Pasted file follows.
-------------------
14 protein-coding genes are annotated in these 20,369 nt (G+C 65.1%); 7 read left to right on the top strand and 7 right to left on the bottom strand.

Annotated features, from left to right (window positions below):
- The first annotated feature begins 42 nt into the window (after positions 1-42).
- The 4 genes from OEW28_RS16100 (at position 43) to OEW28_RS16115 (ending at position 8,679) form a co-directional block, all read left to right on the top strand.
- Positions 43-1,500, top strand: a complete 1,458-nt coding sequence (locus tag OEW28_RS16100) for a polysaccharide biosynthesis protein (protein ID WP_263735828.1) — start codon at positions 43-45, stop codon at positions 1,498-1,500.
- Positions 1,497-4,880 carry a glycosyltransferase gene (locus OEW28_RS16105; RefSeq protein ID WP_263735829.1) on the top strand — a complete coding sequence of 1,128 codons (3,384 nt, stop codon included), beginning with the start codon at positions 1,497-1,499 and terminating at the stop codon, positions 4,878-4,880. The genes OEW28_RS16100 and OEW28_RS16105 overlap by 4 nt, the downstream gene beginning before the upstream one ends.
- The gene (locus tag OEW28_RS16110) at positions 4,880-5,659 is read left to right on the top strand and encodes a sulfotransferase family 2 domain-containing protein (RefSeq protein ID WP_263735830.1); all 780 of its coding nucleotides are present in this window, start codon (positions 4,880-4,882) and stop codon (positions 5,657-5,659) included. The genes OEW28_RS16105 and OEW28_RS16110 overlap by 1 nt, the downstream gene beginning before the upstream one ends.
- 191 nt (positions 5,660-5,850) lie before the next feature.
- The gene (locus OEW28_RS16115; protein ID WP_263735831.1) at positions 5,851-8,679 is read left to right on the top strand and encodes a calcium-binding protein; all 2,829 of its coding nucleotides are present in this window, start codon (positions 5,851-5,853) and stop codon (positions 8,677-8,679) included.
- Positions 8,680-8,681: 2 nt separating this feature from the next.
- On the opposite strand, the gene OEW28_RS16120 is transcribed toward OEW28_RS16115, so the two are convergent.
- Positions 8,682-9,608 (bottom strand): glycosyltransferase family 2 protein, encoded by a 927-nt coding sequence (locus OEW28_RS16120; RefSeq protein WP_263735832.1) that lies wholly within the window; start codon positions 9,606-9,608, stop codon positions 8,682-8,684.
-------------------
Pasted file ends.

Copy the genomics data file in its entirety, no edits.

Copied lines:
14 protein-coding genes are annotated in these 20,369 nt (G+C 65.1%); 7 read left to right on the top strand and 7 right to left on the bottom strand.

Annotated features, from left to right (window positions below):
- The first annotated feature begins 42 nt into the window (after positions 1-42).
- The 4 genes from OEW28_RS16100 (at position 43) to OEW28_RS16115 (ending at position 8,679) form a co-directional block, all read left to right on the top strand.
- Positions 43-1,500, top strand: a complete 1,458-nt coding sequence (locus tag OEW28_RS16100) for a polysaccharide biosynthesis protein (protein ID WP_263735828.1) — start codon at positions 43-45, stop codon at positions 1,498-1,500.
- Positions 1,497-4,880 carry a glycosyltransferase gene (locus OEW28_RS16105; RefSeq protein ID WP_263735829.1) on the top strand — a complete coding sequence of 1,128 codons (3,384 nt, stop codon included), beginning with the start codon at positions 1,497-1,499 and terminating at the stop codon, positions 4,878-4,880. The genes OEW28_RS16100 and OEW28_RS16105 overlap by 4 nt, the downstream gene beginning before the upstream one ends.
- The gene (locus tag OEW28_RS16110) at positions 4,880-5,659 is read left to right on the top strand and encodes a sulfotransferase family 2 domain-containing protein (RefSeq protein ID WP_263735830.1); all 780 of its coding nucleotides are present in this window, start codon (positions 4,880-4,882) and stop codon (positions 5,657-5,659) included. The genes OEW28_RS16105 and OEW28_RS16110 overlap by 1 nt, the downstream gene beginning before the upstream one ends.
- 191 nt (positions 5,660-5,850) lie before the next feature.
- The gene (locus OEW28_RS16115; protein ID WP_263735831.1) at positions 5,851-8,679 is read left to right on the top strand and encodes a calcium-binding protein; all 2,829 of its coding nucleotides are present in this window, start codon (positions 5,851-5,853) and stop codon (positions 8,677-8,679) included.
- Positions 8,680-8,681: 2 nt separating this feature from the next.
- On the opposite strand, the gene OEW28_RS16120 is transcribed toward OEW28_RS16115, so the two are convergent.
- Positions 8,682-9,608 (bottom strand): glycosyltransferase family 2 protein, encoded by a 927-nt coding sequence (locus OEW28_RS16120; RefSeq protein WP_263735832.1) that lies wholly within the window; start codon positions 9,606-9,608, stop codon positions 8,682-8,684.